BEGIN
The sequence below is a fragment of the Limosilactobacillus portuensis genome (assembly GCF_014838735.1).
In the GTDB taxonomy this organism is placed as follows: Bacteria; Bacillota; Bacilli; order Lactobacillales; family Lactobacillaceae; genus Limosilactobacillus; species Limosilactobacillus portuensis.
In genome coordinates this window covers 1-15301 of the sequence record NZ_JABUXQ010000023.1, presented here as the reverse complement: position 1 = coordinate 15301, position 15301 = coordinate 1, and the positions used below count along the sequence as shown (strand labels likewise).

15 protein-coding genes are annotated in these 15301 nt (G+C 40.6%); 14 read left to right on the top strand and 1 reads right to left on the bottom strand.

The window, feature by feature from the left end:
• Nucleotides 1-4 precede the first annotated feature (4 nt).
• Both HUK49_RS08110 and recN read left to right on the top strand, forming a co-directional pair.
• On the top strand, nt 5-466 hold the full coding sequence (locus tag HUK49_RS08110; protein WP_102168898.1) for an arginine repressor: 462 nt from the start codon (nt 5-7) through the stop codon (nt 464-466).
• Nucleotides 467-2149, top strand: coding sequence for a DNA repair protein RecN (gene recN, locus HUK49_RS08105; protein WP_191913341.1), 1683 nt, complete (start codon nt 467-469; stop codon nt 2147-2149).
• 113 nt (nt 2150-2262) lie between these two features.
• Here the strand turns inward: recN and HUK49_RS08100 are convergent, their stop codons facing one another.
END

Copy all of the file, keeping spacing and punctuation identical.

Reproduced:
The sequence below is a fragment of the Limosilactobacillus portuensis genome (assembly GCF_014838735.1).
In the GTDB taxonomy this organism is placed as follows: Bacteria; Bacillota; Bacilli; order Lactobacillales; family Lactobacillaceae; genus Limosilactobacillus; species Limosilactobacillus portuensis.
In genome coordinates this window covers 1-15301 of the sequence record NZ_JABUXQ010000023.1, presented here as the reverse complement: position 1 = coordinate 15301, position 15301 = coordinate 1, and the positions used below count along the sequence as shown (strand labels likewise).

15 protein-coding genes are annotated in these 15301 nt (G+C 40.6%); 14 read left to right on the top strand and 1 reads right to left on the bottom strand.

The window, feature by feature from the left end:
• Nucleotides 1-4 precede the first annotated feature (4 nt).
• Both HUK49_RS08110 and recN read left to right on the top strand, forming a co-directional pair.
• On the top strand, nt 5-466 hold the full coding sequence (locus tag HUK49_RS08110; protein WP_102168898.1) for an arginine repressor: 462 nt from the start codon (nt 5-7) through the stop codon (nt 464-466).
• Nucleotides 467-2149, top strand: coding sequence for a DNA repair protein RecN (gene recN, locus HUK49_RS08105; protein WP_191913341.1), 1683 nt, complete (start codon nt 467-469; stop codon nt 2147-2149).
• 113 nt (nt 2150-2262) lie between these two features.
• Here the strand turns inward: recN and HUK49_RS08100 are convergent, their stop codons facing one another.